Awareness in June
What is Alzheimer’s Disease?
Alzheimer’s Disease is an irreversible, progressive brain disorder that slowly destroys memory and thinking skills and, eventually, the ability to carry out the simplest tasks. In most people with the disease- those with the late-onset type- symptoms first appear in their mid 60’s. Early onset Alzheimer’s occurs between a person’s 30’s and mid 60’s and is very rare. Alzheimer’s disease is the most common cause of dementia among older adults. There are different causes of dementia but dementia can easily be identified because of a set of common symptoms.
14 Symptoms of Dementia
1. Memory Loss- Dementia is the constant decline in mental ability. The first cognitive ability to be affected when symptoms of dementia start to manifest is memory. The forgetfulness may start small but as the illness progresses, they may begin to forget more important information.
2. Difficulty in Communicating- Dementia may severely affect the communicating ability of a person. A person who can usually keep up a cohesive conversation may start talking about several topics at once. They may also start to forget the words that they meant to use.
3. Struggles with reasoning- To be able to effectively reason out, a person should exercise logic. Logic is a hard skill to master even for a person who is not affected with dementia. When a person struggles with dementia, the reasoning abilities are compromised.
4. Has a hard time in handling complex tasks- A person who struggles with dementia can have a difficult time in dealing with even the smallest tasks. The pressure of the complexity of the task may also get to them. They may feel overwhelmed which can further affect their performance negatively.
5. Difficulty in Planning- Time, for example, is a common problem that most planners have to tackle. Because of this nature of planning, a person with dementia can have a difficult time in planning.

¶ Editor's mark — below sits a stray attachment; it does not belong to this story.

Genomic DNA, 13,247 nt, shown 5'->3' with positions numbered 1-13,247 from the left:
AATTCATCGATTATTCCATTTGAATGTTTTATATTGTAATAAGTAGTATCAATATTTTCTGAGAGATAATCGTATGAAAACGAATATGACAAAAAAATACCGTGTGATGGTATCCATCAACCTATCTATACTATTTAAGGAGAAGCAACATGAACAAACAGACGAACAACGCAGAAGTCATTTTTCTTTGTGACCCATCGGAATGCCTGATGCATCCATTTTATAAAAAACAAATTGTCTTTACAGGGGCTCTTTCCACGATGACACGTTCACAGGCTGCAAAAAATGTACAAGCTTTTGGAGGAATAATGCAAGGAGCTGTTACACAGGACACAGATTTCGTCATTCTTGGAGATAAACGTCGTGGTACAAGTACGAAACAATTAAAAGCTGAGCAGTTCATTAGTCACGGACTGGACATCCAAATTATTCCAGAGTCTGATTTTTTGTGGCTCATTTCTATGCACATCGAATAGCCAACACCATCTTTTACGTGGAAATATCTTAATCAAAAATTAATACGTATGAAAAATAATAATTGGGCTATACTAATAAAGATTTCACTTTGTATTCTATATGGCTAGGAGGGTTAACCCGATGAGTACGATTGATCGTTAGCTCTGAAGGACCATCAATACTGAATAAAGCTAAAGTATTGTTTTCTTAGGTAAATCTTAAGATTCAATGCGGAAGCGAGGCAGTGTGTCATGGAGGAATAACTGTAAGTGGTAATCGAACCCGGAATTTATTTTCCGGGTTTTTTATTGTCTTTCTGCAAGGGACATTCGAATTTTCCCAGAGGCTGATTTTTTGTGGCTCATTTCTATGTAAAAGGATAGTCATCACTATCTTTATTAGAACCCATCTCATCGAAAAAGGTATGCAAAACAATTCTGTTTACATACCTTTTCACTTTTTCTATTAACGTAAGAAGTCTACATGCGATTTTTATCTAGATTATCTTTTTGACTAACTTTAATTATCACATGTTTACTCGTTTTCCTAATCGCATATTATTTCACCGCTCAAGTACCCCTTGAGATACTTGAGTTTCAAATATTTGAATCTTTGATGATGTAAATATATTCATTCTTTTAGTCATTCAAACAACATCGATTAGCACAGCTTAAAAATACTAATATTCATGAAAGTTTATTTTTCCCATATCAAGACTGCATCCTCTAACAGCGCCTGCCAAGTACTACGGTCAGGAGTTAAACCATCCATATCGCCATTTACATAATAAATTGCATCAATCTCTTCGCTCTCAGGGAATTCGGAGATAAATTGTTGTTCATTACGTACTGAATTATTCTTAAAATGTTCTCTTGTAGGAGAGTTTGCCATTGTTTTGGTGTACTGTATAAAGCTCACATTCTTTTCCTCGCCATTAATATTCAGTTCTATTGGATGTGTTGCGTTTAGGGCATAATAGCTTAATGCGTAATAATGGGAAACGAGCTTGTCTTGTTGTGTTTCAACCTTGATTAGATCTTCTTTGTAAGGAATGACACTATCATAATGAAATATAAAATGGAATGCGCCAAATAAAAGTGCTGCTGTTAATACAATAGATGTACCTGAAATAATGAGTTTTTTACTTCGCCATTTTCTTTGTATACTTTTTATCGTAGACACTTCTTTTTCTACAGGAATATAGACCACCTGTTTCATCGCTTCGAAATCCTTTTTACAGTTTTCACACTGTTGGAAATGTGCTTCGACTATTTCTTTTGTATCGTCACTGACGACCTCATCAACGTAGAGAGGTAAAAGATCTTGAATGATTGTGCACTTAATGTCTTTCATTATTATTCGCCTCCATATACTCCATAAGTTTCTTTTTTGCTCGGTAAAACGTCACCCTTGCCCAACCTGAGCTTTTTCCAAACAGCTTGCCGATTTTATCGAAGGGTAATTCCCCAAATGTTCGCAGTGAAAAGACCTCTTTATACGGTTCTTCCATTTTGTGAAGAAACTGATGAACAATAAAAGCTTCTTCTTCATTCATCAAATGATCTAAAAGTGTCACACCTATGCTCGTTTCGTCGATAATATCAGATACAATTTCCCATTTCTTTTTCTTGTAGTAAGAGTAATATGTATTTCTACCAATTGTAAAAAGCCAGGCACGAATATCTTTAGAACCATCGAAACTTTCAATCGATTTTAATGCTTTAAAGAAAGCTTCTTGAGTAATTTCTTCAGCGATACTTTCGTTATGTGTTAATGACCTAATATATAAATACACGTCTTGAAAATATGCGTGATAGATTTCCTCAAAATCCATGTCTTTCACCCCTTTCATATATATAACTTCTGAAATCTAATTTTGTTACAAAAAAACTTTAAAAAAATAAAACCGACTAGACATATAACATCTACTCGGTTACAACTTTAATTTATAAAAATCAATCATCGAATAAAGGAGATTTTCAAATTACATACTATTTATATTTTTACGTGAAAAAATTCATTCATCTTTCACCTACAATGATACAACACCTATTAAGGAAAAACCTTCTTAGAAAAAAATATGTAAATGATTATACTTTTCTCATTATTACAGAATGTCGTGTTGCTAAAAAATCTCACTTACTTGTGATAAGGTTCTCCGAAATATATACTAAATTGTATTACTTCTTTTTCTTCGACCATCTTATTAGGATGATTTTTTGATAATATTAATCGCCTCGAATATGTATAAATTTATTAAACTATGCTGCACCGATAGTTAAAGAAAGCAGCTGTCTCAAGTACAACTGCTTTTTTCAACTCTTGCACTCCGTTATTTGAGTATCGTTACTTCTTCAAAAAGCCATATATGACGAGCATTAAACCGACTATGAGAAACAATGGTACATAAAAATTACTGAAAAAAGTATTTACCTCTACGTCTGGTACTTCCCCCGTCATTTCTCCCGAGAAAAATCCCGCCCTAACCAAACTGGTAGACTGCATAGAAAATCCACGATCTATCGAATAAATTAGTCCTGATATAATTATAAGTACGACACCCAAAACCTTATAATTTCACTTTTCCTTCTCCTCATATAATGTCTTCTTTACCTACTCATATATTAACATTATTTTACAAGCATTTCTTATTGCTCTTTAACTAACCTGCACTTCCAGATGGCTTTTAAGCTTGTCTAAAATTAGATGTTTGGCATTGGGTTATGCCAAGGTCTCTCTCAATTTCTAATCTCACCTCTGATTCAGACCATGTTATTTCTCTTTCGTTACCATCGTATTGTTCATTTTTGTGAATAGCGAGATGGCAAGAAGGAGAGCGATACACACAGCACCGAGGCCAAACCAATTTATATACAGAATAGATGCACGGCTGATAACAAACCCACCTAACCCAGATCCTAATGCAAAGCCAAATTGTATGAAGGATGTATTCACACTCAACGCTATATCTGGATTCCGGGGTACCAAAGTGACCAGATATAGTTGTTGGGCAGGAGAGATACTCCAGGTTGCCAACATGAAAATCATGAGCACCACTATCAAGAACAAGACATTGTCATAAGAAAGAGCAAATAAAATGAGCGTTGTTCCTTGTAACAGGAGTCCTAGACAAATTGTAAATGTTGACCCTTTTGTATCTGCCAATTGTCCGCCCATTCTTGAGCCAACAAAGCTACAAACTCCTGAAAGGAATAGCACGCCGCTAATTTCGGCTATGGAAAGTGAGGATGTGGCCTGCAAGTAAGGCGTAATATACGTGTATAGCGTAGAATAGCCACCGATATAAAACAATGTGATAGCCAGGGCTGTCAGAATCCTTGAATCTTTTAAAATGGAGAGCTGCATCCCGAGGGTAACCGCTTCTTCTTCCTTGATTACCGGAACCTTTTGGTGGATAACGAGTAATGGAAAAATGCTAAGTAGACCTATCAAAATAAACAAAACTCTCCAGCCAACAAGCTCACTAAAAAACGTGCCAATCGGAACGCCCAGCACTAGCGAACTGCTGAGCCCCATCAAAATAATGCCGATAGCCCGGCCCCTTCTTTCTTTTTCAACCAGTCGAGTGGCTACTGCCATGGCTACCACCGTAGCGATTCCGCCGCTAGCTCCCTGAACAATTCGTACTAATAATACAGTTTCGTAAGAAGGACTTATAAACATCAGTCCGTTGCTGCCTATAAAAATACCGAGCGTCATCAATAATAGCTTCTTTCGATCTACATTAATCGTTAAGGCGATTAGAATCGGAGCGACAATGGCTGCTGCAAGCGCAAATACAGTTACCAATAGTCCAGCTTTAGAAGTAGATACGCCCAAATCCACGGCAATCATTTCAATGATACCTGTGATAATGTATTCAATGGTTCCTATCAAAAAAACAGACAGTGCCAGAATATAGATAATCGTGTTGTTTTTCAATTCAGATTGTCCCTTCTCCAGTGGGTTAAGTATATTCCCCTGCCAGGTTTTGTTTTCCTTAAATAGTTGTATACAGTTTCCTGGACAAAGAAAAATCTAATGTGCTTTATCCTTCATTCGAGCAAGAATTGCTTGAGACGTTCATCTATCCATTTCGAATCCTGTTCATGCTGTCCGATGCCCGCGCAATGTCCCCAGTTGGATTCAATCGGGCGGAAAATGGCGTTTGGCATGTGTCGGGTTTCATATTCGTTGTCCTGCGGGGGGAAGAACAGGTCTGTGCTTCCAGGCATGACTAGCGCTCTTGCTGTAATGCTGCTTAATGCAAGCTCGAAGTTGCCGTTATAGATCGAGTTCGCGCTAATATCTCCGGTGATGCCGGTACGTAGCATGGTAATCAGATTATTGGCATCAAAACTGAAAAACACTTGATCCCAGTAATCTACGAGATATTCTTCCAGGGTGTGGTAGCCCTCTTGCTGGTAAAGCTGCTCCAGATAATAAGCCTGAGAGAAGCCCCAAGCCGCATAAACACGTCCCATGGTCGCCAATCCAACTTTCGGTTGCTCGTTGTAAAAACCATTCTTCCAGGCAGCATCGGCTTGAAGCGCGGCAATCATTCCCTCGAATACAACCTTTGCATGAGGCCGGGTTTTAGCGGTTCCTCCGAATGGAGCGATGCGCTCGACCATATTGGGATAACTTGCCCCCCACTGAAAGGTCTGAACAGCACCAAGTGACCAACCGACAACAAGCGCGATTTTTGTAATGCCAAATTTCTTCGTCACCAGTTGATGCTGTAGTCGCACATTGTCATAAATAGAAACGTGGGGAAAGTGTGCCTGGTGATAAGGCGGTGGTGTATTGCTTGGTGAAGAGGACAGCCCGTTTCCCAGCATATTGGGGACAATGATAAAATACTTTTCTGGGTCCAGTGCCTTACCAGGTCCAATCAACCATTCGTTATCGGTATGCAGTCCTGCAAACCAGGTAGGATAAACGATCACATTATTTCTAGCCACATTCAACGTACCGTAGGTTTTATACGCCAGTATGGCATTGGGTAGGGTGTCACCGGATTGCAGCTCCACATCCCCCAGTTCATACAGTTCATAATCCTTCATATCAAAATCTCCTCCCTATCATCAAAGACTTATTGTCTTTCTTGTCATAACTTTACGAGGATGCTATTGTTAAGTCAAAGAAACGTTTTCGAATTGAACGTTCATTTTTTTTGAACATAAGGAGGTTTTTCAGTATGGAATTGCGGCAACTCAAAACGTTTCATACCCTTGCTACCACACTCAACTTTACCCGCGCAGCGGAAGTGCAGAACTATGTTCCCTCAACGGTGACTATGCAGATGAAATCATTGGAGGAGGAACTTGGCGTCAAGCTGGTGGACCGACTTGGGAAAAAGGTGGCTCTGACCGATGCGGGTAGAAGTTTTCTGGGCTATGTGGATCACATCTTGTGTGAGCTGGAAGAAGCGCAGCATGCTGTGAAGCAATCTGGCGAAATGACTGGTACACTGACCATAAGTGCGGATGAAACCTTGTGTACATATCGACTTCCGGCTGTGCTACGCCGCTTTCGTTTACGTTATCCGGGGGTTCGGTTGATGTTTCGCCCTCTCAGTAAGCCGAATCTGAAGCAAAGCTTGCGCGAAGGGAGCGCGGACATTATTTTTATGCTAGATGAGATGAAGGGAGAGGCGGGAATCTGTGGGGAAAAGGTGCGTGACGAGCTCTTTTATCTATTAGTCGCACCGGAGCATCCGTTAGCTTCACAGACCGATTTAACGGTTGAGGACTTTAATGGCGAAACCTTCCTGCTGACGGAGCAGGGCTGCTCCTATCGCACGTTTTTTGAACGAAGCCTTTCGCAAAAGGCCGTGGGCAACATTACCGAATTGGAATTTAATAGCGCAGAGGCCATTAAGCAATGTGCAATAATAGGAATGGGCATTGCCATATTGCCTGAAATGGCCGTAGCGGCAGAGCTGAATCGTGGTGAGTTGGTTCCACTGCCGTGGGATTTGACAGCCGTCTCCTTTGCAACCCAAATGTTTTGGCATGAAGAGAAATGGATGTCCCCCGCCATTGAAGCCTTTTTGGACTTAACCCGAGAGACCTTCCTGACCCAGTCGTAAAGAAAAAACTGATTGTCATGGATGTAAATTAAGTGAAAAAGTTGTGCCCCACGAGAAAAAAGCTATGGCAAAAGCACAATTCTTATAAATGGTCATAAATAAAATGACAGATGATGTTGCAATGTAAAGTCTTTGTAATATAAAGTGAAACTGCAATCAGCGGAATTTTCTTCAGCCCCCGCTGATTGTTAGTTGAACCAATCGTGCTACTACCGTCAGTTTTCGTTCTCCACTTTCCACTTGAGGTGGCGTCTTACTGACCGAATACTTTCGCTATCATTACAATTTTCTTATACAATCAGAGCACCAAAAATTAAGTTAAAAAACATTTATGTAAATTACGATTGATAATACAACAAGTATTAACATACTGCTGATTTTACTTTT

6. Loss of Coordination and Motor Function- Before a movement can be performed, the order to perform it comes from the brain. When the cognitive functions are diminished, the motor functions of a person are also affected. The same goes for coordination.
7. Constant Feeling of Confusion and Disorientation- A person becomes confused and disoriented when he or she cannot comprehend what is happening in their surroundings. Being able to understand what is happening around you is a basic survival function. This can overload the brain of a person with dementia and lead to confusion and disorientation because of the lack of ability to process the stimuli as quickly as the brain should.
8. Depression- Depression can be a latter effect of confusion and disorientation. It can come along with the feeling of frustration. Because of the reduction of the cognitive functions of a person that is brought about by dementia, a person suffering from this may not be able to cope with depression.
9. Anxiety- Anxiety, essentially, is having fears that do not have a rational basis. Irrational fears that are borne out of nothing can become the acceptable fears for a person with dementia.
10. Paranoia- Paranoia is the state of extreme suspicion or distrust of others. When a person is suffering from dementia, he or she has an impaired ability to properly recognize and understand the intention of others.
11. Agitation- Feeling discomfort and distress from not being able to understand a situation may cause agitation. When a person is agitated, he or she may react to confusion violently. This is when agitation may indicate the development of dementia. Not being able to deal with the situation in such a way that it is understood can trigger the agitation.
12. Hallucinations- This is the act of seeing or hearing something or somebody who is not present. Hallucinations can be caused by certain kinds of drugs. However, it becomes a symptom of dementia if it happens spontaneously. The hallucinations may add to the confusion that a person with dementia is already experiencing.
13. Inappropriate Behavior- If a person starts to display inappropriate behavior, it may be from the confusion that they are experiencing. By slowly losing the ability to properly comprehend and understand the current situation, a person may choose to behave in such a way that is not fit for the event. Inappropriate behaviors can include talking too loudly, hitting someone for no reason and being insensitive to how others feel in a situation.
14. Changes in Personality- Because of the nature of a person’s personality is developed, a drastic change in a person’s personality can e a symptom of dementia. This may be because dementia reduces the cognitive activity which can also lead to changes to how a person thinks and responds.
Diagnosis and Treatment:
Using MRI technology, scientists can now identify early physical symptoms , like plaque buildup, that may differentiate mild cognitive impairment related to early onset Alzheimer’s from normal aging. This allows researchers to see brain dysfunction in patients before they lose tissue and nerve cells. The war against Alzheimer’s might be far from over but patients families finally have hope for the future. And for good reason. With all the emerging advancements coming forward, we now have more promising treatments than ever before. If you or someone you love is experiencing signs of dementia or Alzheimer’s, contact Freestone Medical Clinic for a appointment with one of our knowledgeable and caring providers.